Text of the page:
A Canadian teen copes with bullying and instability at home and discovers life-affirming friendship in Dobbie’s YA debut.
The daily indignities and tortures of social exile shape a woefully recognizable high school experience far more even than classes or prom. Add to the vile bullying at school an unstable, neglectful mother, who uses alcohol and hoarding as emotional crutches, at home, and you get Aggie Murphy’s life. Dejected and exhausted, at the mercy of her popular tormenters and her spiraling mother, Aggie comes up with a plan to record and reveal her bullies’ depravity to everyone, and she invites other outcasts to join her in her revenge. But when a fellow outcast escapes her own torment by suicide, Aggie’s coping becomes increasingly desperate and destructive as the stakes rise higher and higher. Dobbie offers a glimpse into the paradoxical bubble of normalcy that can be built around everyday suffering, until of course the bubble bursts. The deftly handled complexities of mental illness, trauma, and self-harm provide a complicated emotional landscape, enrichened by characters’ resilience and humor. Heavy-handed representation of adult imperfections nonetheless paired with the directive to “tell an adult” chips away at authenticity, moving uncomfortably close to victim-blaming; likewise, a troubling framing of fatness and weight loss detract from overall affirming characterization. All characters are assumed white, with the result that racially motivated bullying does not appear.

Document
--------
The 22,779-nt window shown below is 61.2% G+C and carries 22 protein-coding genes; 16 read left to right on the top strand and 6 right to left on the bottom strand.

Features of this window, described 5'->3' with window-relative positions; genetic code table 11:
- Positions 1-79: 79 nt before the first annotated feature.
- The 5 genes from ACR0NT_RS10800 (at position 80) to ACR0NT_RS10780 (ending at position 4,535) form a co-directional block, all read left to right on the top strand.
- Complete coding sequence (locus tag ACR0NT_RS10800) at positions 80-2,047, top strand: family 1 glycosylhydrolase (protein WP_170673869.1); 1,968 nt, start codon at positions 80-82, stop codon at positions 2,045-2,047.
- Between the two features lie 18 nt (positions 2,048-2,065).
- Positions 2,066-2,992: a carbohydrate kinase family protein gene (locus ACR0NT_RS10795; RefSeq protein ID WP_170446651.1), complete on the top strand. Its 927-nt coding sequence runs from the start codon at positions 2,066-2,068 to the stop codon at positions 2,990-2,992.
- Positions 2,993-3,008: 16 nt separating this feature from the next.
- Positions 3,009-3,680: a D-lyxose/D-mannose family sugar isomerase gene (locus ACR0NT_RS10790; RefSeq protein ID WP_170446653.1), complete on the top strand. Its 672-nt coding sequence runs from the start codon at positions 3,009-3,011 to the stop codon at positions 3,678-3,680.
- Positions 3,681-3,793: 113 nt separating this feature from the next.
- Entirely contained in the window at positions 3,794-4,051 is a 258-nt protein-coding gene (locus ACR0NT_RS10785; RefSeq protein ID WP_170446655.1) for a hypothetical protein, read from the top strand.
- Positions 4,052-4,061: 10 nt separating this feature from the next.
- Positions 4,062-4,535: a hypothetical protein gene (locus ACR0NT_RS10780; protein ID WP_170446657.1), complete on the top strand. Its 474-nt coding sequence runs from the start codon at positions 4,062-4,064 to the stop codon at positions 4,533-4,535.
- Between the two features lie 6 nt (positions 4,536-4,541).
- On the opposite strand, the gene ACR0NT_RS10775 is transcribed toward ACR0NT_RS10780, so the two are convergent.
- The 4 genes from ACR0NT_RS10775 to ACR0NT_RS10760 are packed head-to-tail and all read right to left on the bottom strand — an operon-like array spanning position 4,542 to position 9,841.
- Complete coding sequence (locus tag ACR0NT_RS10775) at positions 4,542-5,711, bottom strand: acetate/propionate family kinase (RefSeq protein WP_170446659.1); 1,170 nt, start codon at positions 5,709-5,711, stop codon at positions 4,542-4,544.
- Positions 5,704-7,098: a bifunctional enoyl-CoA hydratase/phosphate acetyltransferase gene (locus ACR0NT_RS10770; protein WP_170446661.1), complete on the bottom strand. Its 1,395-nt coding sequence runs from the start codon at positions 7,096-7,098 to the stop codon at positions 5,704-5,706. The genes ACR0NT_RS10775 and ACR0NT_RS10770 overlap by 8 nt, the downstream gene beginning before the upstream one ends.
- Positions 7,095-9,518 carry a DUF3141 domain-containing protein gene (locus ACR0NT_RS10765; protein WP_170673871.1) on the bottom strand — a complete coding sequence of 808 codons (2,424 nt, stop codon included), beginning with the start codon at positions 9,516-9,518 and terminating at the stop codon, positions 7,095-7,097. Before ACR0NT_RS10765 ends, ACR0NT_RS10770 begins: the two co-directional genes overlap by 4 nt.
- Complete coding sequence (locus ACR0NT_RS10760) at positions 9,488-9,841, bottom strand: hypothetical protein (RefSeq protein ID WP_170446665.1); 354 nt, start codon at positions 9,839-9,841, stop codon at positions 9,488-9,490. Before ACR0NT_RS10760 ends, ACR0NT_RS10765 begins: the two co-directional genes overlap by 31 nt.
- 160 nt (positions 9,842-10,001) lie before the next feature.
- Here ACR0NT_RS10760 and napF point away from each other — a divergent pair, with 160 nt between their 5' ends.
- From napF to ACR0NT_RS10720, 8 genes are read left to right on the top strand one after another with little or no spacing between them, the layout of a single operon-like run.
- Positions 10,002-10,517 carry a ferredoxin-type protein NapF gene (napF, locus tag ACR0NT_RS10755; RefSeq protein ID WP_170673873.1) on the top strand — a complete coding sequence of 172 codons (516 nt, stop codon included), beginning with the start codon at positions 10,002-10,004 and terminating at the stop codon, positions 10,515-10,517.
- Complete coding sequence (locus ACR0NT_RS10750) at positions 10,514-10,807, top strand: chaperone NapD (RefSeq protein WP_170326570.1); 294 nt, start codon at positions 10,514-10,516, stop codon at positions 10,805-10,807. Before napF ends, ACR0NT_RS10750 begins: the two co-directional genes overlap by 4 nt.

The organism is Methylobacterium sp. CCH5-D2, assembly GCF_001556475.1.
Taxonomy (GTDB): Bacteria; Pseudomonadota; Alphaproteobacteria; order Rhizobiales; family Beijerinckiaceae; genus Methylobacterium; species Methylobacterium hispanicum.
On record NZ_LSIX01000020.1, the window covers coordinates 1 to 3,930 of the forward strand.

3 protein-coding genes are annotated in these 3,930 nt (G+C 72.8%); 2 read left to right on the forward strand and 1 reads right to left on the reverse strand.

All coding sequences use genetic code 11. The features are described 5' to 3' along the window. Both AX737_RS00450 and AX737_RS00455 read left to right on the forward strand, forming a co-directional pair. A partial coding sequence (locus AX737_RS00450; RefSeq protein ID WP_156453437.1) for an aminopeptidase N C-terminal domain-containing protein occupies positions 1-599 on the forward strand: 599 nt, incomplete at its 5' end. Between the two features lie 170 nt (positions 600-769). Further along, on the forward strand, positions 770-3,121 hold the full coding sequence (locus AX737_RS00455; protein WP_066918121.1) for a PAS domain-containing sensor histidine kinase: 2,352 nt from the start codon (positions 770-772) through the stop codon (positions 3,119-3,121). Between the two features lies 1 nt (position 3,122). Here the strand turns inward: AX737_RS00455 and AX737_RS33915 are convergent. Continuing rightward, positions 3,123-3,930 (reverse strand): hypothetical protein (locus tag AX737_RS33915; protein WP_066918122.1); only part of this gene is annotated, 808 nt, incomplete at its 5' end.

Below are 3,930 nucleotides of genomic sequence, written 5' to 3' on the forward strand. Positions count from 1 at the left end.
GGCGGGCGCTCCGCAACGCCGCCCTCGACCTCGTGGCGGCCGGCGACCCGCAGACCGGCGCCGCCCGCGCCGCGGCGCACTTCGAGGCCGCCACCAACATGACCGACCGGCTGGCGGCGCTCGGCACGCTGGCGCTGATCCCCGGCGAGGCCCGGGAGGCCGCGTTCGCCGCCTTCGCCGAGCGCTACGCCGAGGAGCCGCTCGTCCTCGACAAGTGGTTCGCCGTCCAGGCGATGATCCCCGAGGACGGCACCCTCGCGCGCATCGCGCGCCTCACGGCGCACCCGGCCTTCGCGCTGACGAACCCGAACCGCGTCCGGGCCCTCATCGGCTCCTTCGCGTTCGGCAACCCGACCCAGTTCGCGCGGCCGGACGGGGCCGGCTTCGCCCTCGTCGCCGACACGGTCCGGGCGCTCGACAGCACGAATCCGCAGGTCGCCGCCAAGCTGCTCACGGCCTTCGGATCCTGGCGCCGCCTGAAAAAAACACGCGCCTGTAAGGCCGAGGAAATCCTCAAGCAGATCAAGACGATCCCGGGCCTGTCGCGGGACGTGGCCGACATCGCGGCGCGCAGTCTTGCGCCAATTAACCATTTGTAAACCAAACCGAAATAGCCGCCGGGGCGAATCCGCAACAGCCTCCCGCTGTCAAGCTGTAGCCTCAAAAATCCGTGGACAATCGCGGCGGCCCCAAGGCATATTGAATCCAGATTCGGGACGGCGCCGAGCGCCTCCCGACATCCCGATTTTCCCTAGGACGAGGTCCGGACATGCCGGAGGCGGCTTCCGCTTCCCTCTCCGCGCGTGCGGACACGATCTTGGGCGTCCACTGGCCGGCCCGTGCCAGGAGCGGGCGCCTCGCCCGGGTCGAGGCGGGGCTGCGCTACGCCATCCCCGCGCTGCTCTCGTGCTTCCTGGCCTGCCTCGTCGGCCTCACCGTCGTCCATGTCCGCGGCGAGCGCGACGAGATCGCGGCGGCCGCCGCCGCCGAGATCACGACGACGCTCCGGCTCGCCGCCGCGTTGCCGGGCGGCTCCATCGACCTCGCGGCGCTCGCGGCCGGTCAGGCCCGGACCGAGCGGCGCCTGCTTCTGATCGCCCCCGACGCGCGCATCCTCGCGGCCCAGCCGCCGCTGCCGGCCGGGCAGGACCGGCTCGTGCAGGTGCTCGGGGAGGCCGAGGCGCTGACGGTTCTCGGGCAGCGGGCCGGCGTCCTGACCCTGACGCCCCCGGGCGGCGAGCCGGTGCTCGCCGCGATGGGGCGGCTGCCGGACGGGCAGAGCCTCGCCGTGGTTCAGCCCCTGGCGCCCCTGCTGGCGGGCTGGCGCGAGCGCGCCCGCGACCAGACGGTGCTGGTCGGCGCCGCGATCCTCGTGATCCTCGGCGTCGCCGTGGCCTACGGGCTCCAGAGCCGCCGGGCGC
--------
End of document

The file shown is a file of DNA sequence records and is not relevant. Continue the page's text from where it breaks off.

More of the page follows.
A new take on a timeless theme—it gets better. (Fiction. 13-17)